JA Finance Park® is all that, and more. This financial literacy laboratory exists to inspire and prepare youth to succeed. There is no question about it: Financial literacy and sound money management skills are essential to success. Today more than ever, young adults need a strong foundation for making intelligent, lifelong, personal financial decisions.
To improve the financial literacy of our future business leaders and employees, Junior Achievement has created an exciting reality-based learning environment for middle and high school students.
JA Finance Park allows middle and high-school grade students to see, touch, and live the experience of personal finance by basically becoming "an adult for the day."
Before students travel to JA Finance Park®, they take part in JA's unique 14-lesson classroom curriculum, split into four main categories, taught by their teacher. This knowledge serves as a foundation in personal finance education and gives them the skills they need to take on their JA Finance Park® experience with everything they need to be successful.
Students recognize the role of financial institutions and the various services they provide. Through case study, games, graphing, and other group activities, students understand the advantages of saving, investing, and using credit wisely.
Lesson One: Plan Your Future
Students will make the distinction between abilities, aptitudes, interests, work preferences, and values. They will explore various sources of income, including salaries and wages, interest, and business profit.
Lesson Two: Careers
Students identify their career interests and goals as a way to earn future income. They set a career goal they will revisit at the end of the program.
Lesson Three: Taxes and My Income
Students learn the three main sources of government's tax on income and determine net monthly income by deducting federal income tax, Social Security, and Medicare deductions.
SAVING, INVESTING, AND RISK MANAGEMENT
Students explore saving and compare investments as a part of their overall financial planning. They also examine risk and how insurance may help protect savings.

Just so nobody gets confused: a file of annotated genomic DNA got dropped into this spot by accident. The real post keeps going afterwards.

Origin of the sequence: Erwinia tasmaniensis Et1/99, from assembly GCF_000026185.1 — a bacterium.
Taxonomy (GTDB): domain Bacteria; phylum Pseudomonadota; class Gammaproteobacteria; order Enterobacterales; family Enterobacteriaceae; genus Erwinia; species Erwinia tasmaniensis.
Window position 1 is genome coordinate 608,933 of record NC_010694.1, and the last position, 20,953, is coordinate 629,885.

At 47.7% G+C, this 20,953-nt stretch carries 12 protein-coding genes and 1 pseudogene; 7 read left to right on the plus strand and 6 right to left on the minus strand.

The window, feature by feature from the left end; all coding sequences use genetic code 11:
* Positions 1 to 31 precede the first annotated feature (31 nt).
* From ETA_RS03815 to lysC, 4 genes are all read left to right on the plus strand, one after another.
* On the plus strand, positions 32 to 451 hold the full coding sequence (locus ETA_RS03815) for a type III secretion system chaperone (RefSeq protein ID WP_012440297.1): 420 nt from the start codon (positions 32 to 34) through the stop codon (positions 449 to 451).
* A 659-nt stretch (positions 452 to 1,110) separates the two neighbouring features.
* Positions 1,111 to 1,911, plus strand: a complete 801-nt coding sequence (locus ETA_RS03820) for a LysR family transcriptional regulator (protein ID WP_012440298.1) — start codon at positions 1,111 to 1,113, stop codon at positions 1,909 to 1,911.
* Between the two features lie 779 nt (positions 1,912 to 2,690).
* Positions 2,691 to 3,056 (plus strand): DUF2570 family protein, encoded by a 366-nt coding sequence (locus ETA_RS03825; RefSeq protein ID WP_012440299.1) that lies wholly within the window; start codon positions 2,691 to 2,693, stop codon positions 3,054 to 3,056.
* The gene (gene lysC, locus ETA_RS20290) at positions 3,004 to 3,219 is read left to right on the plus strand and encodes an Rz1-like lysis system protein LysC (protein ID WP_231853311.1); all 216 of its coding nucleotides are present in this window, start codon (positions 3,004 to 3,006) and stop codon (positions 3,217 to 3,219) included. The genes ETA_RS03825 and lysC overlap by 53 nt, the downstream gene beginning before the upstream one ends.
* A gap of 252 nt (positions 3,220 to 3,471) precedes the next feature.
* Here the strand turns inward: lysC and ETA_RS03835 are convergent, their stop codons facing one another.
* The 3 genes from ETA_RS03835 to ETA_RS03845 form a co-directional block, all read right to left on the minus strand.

Lesson One: Saving and Investing
Students are introduced to various short- and long-term saving and investment options such as savings accounts, stocks, and mutual funds.
Lesson Two: Managing Risk
Students recognize that insurance policies are a common way to minimize risk for accidents and unforeseen circumstances.
DEBIT AND CREDIT
Students compare financial institutions and their services. Through discussion and a game activity they also weigh the advantages and disadvantages of debit and credit. Lastly, students examine the role of credit scores and credit reporting have on personal finances.
Lesson One: Banking Partners
Students identify the types of financial institutions and the services they provide.
Lesson Two: Personal Spending
Students become aware of the advantages and disadvantages of debit and credit cards.
Lesson Three: Savvy Shopping
Students participate in the Savvy Shopper game and see first-hand the costs and benefits of debit and credit.
Lesson Four: Managing Credit
Students explore credit reports and credit scores, discover why they are important, and learn how to build good credit.
Students discover the importance of spending money wisely and recognize a budget as a valuable tool. They create personal budgets based on saving and lifestyle goals and day-to-day situations.
Lesson One: Think Before You Spend
Students define what good money management is and why it is important. They discuss how setting financial goals and being an informed consumer will help them better manage their money.
Lesson Two: What is a Budget?
Students identify the components of a successful budget.
Lesson Three: Who Uses a Budget?
Students practice budgeting and learn how this tool can help them responsibly manage their daily finances.